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What Our National Budget Fight Means for Medicare

When March 1 came and went, across-the-board cuts in our national budget took effect.  Some of those hit Medicare along with other health programs for U.S. citizens.  These cuts are the remnants of a deal that was cut to avert what was commonly labeled a “fiscal cliff.”

Cuts Have Been Coming since 2011

The Budget Control Act of 2011 was set to hit at the end of 2012 with significant spending reductions.  That would have ended a temporary payroll tax cut, which could have raised taxes two percent for most people.  It would have also ended some business tax breaks and the tax reductions former President Bush gave people with high incomes.  That fiscal cliff fight put off some major cuts until March 1.

How Bad Are the Remnants of the Fiscal Cliff?

Those remaining cuts did kick in the first of March and could take more than $85.4 billion out of the national budget this year.  About 12 percent, or about or $9.9 billion, is to come out of Medicare.

That involves smaller payments to doctors and other health care providers that work for Medicare beneficiaries. Two-percent fee reductions are to begin April 1.  And, the cuts also apply to providers of Medicare Advantage plans and Part D prescription drug plans.

Putting Today’s Cuts in Historical Perspective

While two percent doesn’t sound like much, Medicare payments for doctors have only increased four percent since 2001.  Health care costs actually rose by more like 20 percent during that time period.  One could argue that’s a gap of 18 percent that health care providers want to close.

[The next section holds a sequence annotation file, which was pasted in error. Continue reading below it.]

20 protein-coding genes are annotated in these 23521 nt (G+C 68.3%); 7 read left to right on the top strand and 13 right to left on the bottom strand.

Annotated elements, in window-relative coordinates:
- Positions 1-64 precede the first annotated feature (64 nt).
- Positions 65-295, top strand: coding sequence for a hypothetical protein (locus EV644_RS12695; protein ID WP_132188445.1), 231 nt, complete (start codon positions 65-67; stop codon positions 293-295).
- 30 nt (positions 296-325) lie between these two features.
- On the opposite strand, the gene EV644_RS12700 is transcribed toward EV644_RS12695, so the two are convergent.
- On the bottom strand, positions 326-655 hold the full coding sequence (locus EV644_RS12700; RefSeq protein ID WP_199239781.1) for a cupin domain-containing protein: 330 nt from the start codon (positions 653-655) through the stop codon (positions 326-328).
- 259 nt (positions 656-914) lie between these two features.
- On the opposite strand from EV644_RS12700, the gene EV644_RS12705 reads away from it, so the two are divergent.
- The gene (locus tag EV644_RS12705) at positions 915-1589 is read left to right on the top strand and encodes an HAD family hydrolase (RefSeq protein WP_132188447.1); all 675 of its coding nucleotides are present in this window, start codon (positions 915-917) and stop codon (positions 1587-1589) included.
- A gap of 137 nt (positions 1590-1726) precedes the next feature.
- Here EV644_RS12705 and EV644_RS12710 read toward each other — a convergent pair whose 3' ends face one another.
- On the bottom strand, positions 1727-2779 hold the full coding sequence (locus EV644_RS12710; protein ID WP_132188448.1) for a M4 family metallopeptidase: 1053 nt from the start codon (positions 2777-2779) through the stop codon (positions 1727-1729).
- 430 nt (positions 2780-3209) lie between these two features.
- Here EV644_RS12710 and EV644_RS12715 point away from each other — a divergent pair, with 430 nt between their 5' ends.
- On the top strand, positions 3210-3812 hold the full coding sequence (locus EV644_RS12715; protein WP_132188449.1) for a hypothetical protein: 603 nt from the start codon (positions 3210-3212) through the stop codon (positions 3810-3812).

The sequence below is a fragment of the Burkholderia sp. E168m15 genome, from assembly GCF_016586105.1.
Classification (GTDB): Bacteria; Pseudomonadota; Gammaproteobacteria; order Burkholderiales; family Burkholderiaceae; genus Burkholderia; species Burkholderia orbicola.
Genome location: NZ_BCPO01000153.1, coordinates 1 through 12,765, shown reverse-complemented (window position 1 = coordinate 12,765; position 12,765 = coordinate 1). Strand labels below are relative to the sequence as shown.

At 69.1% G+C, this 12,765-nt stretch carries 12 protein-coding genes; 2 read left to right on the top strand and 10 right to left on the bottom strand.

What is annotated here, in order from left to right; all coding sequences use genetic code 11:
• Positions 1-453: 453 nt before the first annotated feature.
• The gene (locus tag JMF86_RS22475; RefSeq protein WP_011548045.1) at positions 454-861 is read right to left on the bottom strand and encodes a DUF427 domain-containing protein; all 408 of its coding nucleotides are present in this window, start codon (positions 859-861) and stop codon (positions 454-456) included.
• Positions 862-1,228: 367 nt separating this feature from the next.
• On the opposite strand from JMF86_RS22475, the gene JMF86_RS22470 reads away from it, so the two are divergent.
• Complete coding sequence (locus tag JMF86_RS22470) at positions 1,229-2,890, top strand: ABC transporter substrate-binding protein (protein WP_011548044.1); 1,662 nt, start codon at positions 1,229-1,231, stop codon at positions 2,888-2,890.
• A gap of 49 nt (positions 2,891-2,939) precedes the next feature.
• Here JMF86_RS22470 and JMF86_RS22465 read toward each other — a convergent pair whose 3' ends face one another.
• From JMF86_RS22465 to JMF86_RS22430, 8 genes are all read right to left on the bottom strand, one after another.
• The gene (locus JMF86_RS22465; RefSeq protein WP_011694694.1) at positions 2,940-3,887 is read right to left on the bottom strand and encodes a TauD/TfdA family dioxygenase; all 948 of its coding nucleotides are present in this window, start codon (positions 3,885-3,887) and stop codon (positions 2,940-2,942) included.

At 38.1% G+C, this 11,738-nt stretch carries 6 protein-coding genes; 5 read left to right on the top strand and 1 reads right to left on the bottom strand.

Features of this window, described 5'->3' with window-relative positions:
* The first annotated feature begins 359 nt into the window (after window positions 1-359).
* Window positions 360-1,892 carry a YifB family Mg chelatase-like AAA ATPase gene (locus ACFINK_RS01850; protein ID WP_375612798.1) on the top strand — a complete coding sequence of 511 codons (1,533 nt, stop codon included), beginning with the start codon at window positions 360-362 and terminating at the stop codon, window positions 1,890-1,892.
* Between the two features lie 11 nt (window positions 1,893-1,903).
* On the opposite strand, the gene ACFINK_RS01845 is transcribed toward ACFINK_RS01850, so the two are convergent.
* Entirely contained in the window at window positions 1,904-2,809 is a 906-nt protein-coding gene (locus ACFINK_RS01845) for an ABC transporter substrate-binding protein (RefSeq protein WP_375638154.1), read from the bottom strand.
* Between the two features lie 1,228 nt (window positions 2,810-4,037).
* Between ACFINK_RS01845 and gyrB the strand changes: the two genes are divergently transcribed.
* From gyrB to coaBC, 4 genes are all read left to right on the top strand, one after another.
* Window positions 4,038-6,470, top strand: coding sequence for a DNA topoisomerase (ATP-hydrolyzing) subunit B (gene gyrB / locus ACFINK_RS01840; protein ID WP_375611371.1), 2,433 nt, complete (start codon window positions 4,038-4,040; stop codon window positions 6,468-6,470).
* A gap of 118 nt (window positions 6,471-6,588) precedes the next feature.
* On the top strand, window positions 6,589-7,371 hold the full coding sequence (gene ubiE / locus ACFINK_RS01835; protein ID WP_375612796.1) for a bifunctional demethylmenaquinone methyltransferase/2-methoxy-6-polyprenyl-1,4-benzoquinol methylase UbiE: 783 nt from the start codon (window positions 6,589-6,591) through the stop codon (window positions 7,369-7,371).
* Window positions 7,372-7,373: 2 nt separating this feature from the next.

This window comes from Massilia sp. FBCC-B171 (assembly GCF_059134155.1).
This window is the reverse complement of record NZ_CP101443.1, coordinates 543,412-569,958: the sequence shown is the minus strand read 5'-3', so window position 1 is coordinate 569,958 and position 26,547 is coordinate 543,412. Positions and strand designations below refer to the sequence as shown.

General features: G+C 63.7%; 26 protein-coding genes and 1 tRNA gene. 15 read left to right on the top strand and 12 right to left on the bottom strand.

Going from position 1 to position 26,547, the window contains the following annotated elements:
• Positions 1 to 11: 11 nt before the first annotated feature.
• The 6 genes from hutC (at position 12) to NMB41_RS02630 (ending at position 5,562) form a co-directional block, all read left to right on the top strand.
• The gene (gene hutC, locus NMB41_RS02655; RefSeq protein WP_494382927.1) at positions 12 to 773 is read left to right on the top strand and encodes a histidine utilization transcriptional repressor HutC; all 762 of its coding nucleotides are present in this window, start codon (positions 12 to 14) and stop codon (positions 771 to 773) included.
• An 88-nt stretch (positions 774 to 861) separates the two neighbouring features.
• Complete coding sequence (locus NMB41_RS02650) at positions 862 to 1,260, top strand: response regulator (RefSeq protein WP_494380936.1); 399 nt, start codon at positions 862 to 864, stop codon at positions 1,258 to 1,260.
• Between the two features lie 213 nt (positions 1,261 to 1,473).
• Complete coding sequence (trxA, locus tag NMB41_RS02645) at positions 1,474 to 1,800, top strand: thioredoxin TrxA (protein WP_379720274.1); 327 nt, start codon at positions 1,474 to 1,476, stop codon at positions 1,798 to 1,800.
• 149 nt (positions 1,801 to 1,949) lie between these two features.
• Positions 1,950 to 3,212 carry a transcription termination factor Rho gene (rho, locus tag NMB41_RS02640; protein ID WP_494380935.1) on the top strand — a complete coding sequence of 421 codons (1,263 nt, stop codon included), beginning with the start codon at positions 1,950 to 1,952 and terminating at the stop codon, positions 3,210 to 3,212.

Which Services Are Changing this Year?

Medicare Part A and B benefits won’t change this year.  Neither will Part D subsidies that help people with low incomes.  While Social Security and disability payments won’t change either, some Social Security offices may close.  Sadly, it already has a shocking backlog of disability claims, so that could get even worse.

Other benefits like Medicaid, SNAP (the food stamps program), Supplemental Security Income (SSI), and Veterans Affairs compensation payments are exempt from cuts.

Meals on Wheels that brings food to people who have trouble leaving home could deliver up to four million fewer meals, but the immediate effect is still unclear.

Our National Parks Service is also taking a hit that will likely mean fewer open hours and services.  If you were planning to see a national park, check with them in advance.

Wiley Long is founder and president of Medigap Advisors, and is passionate about helping people navigate the confusing waters of Medicare. He is the author of The Medicare Playbook: Designing Your Successful Health Coverage Strategy, a clear and simple explanation so you can make the most of your Medicare coverage. For more information visit www.MediGapAdvisors.com.

 

 
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